License is DFSG-incompatible
Posted Nov 9, 2006 18:12 UTC (Thu) by branden
In reply to: License is DFSG-incompatible
Parent article: Sparse gets a maintainer
I agree that it's kind of sad, but it's also kind of intriguing.
Debian's problem is with the following clause, which is short enough to quote:
10) Mutual Termination for Patent Action. This License shall terminate
automatically and You may no longer exercise any of the rights granted
to You by this License if You file a lawsuit in any court alleging
that any OSI Certified open source software that is licensed under any
license containing this "Mutual Termination for Patent Action" clause
infringes any patent claims that are essential to use that software.
So, basically, anybody who asserts a patent claim in *any* court against *any* code under the OSL, loses their copyright license to modify/distribute sparse.
This is an interesting choice of license given the reception that most Linux kernel developers have given the GPLv3.
RMS and Linux kernel hackers agree that DRM is bad.
RMS and Linux kernel hackers agree that software patents are bad.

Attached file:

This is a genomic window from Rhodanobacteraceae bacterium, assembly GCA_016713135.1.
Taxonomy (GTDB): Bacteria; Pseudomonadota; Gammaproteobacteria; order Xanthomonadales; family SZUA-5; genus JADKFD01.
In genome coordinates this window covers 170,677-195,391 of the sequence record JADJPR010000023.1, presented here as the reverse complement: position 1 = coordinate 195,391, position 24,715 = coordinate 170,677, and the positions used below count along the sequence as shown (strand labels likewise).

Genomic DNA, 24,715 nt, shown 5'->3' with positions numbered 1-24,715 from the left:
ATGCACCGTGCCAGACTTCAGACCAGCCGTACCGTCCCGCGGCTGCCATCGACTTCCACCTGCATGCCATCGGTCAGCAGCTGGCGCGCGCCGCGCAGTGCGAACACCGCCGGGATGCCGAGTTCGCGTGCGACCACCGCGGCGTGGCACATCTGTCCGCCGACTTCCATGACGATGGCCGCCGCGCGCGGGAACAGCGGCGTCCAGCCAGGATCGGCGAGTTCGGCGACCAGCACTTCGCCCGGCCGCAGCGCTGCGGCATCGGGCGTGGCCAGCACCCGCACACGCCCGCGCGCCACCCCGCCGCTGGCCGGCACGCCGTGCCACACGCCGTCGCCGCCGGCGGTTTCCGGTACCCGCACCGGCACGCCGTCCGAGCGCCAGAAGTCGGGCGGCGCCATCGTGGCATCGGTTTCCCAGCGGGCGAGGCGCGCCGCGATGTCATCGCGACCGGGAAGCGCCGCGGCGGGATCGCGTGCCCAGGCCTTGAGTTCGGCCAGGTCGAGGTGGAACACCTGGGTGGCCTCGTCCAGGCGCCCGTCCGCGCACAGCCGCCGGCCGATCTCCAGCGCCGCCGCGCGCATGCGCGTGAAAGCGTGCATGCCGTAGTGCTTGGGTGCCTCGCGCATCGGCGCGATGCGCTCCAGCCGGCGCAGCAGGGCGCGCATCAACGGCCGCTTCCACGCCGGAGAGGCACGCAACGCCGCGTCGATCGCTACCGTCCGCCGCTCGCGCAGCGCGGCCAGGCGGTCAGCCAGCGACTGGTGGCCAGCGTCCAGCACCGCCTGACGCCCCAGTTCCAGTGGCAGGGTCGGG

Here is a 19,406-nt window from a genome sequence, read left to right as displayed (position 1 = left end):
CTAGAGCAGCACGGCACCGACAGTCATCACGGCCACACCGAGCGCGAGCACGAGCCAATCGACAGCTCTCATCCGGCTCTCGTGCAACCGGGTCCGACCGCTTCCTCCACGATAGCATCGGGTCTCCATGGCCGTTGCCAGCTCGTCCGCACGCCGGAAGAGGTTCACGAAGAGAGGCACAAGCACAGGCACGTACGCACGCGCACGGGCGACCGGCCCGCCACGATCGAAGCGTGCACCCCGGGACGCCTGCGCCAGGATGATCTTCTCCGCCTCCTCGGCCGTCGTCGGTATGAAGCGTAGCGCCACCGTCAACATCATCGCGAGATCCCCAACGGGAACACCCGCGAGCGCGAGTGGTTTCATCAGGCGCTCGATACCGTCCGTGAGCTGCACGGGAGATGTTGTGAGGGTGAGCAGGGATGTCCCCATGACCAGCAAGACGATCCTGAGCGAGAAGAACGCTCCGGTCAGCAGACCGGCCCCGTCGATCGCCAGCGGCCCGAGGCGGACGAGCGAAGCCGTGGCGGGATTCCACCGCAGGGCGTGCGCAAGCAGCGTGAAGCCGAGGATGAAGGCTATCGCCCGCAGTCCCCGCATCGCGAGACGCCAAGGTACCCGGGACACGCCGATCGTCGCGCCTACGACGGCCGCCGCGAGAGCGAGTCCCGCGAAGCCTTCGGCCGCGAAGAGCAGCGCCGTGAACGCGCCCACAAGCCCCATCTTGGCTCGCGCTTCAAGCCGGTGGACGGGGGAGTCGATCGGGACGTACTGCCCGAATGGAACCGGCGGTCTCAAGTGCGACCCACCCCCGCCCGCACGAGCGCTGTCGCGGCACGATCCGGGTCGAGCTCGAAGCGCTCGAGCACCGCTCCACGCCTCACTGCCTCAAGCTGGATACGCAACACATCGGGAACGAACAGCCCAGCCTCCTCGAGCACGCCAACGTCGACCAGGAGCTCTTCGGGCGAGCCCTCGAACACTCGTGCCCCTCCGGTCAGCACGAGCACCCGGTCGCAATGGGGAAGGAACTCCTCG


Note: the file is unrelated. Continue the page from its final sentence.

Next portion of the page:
According to Linux kernel hackers, a software license is an inappropriate forum in which to fight the badness of DRM. Hence his choice of the OSL for sparse.
However, according to Linus at least, a software license is not an inappropriate forum in which to fight the badness of software patents.
I'd be fascinated to hear why this is in no way inconsistent. My guess would have to be that Linus (and perhaps other kernel hackers who signed on to the joint critique of GPLv3) feel that software patents restrict freedoms they care about, whereas DRM restricts freedoms they don't care about.
 It's actually broader than that. It's "any OSI Certified open source software that is licensed under any license containing this ... clause
." (Emphasis added.)
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